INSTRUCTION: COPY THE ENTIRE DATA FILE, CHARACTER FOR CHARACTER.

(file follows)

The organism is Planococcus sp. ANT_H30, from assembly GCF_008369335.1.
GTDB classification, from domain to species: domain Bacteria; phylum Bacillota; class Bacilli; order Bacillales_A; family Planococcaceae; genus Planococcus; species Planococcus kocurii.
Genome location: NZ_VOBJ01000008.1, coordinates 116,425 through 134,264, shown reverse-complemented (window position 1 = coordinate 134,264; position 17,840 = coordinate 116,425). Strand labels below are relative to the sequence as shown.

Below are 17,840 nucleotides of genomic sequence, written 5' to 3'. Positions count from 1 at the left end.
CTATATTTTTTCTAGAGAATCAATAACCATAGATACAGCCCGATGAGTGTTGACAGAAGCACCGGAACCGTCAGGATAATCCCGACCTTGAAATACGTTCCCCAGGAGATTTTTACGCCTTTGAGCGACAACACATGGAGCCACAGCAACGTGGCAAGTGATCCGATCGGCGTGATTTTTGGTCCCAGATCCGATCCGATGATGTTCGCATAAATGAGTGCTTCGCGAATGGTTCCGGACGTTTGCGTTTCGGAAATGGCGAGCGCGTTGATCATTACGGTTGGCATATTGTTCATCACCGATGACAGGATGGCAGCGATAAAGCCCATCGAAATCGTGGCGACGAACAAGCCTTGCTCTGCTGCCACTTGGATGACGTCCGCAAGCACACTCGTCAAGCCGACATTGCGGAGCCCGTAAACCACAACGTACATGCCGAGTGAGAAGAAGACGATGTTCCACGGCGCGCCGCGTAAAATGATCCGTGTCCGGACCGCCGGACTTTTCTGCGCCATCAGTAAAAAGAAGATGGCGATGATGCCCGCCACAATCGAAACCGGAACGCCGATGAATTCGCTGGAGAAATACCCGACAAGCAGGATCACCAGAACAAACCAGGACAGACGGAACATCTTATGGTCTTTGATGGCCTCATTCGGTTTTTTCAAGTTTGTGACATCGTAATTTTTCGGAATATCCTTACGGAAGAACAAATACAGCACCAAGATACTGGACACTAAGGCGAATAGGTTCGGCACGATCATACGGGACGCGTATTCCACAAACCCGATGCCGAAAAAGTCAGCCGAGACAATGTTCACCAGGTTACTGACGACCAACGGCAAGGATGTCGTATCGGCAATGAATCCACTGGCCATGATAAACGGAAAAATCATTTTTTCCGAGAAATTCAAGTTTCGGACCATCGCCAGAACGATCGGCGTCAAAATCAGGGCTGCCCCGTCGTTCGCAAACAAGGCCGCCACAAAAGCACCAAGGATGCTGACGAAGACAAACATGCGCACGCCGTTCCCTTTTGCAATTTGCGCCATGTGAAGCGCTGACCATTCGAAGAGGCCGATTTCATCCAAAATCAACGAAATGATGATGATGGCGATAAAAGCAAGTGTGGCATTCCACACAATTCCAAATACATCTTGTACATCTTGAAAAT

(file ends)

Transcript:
The organism is Planococcus sp. ANT_H30, from assembly GCF_008369335.1.
GTDB classification, from domain to species: domain Bacteria; phylum Bacillota; class Bacilli; order Bacillales_A; family Planococcaceae; genus Planococcus; species Planococcus kocurii.
Genome location: NZ_VOBJ01000008.1, coordinates 116,425 through 134,264, shown reverse-complemented (window position 1 = coordinate 134,264; position 17,840 = coordinate 116,425). Strand labels below are relative to the sequence as shown.

Below are 17,840 nucleotides of genomic sequence, written 5' to 3'. Positions count from 1 at the left end.
CTATATTTTTTCTAGAGAATCAATAACCATAGATACAGCCCGATGAGTGTTGACAGAAGCACCGGAACCGTCAGGATAATCCCGACCTTGAAATACGTTCCCCAGGAGATTTTTACGCCTTTGAGCGACAACACATGGAGCCACAGCAACGTGGCAAGTGATCCGATCGGCGTGATTTTTGGTCCCAGATCCGATCCGATGATGTTCGCATAAATGAGTGCTTCGCGAATGGTTCCGGACGTTTGCGTTTCGGAAATGGCGAGCGCGTTGATCATTACGGTTGGCATATTGTTCATCACCGATGACAGGATGGCAGCGATAAAGCCCATCGAAATCGTGGCGACGAACAAGCCTTGCTCTGCTGCCACTTGGATGACGTCCGCAAGCACACTCGTCAAGCCGACATTGCGGAGCCCGTAAACCACAACGTACATGCCGAGTGAGAAGAAGACGATGTTCCACGGCGCGCCGCGTAAAATGATCCGTGTCCGGACCGCCGGACTTTTCTGCGCCATCAGTAAAAAGAAGATGGCGATGATGCCCGCCACAATCGAAACCGGAACGCCGATGAATTCGCTGGAGAAATACCCGACAAGCAGGATCACCAGAACAAACCAGGACAGACGGAACATCTTATGGTCTTTGATGGCCTCATTCGGTTTTTTCAAGTTTGTGACATCGTAATTTTTCGGAATATCCTTACGGAAGAACAAATACAGCACCAAGATACTGGACACTAAGGCGAATAGGTTCGGCACGATCATACGGGACGCGTATTCCACAAACCCGATGCCGAAAAAGTCAGCCGAGACAATGTTCACCAGGTTACTGACGACCAACGGCAAGGATGTCGTATCGGCAATGAATCCACTGGCCATGATAAACGGAAAAATCATTTTTTCCGAGAAATTCAAGTTTCGGACCATCGCCAGAACGATCGGCGTCAAAATCAGGGCTGCCCCGTCGTTCGCAAACAAGGCCGCCACAAAAGCACCAAGGATGCTGACGAAGACAAACATGCGCACGCCGTTCCCTTTTGCAATTTGCGCCATGTGAAGCGCTGACCATTCGAAGAGGCCGATTTCATCCAAAATCAACGAAATGATGATGATGGCGATAAAAGCAAGTGTGGCATTCCACACAATTCCAAATACATCTTGTACATCTTGAAAAT